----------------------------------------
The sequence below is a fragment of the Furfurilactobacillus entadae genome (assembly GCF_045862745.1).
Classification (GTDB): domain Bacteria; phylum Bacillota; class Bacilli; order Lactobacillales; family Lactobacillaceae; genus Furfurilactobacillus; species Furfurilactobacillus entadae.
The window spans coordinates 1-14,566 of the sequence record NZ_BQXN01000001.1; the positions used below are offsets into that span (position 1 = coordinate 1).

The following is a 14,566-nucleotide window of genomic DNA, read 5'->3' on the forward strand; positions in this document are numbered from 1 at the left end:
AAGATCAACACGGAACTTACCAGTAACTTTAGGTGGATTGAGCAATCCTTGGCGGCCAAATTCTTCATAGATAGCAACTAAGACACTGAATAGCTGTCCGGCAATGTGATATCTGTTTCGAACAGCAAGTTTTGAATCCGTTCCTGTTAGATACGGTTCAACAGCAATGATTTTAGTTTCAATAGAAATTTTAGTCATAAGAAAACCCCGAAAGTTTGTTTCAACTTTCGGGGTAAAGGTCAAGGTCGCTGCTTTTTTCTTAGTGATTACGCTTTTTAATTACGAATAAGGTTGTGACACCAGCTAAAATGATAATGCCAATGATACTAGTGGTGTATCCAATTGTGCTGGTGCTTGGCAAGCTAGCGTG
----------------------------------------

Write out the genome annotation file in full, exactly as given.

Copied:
The sequence below is a fragment of the Furfurilactobacillus entadae genome (assembly GCF_045862745.1).
Classification (GTDB): domain Bacteria; phylum Bacillota; class Bacilli; order Lactobacillales; family Lactobacillaceae; genus Furfurilactobacillus; species Furfurilactobacillus entadae.
The window spans coordinates 1-14,566 of the sequence record NZ_BQXN01000001.1; the positions used below are offsets into that span (position 1 = coordinate 1).

The following is a 14,566-nucleotide window of genomic DNA, read 5'->3' on the forward strand; positions in this document are numbered from 1 at the left end:
AAGATCAACACGGAACTTACCAGTAACTTTAGGTGGATTGAGCAATCCTTGGCGGCCAAATTCTTCATAGATAGCAACTAAGACACTGAATAGCTGTCCGGCAATGTGATATCTGTTTCGAACAGCAAGTTTTGAATCCGTTCCTGTTAGATACGGTTCAACAGCAATGATTTTAGTTTCAATAGAAATTTTAGTCATAAGAAAACCCCGAAAGTTTGTTTCAACTTTCGGGGTAAAGGTCAAGGTCGCTGCTTTTTTCTTAGTGATTACGCTTTTTAATTACGAATAAGGTTGTGACACCAGCTAAAATGATAATGCCAATGATACTAGTGGTGTATCCAATTGTGCTGGTGCTTGGCAAGCTAGCGTG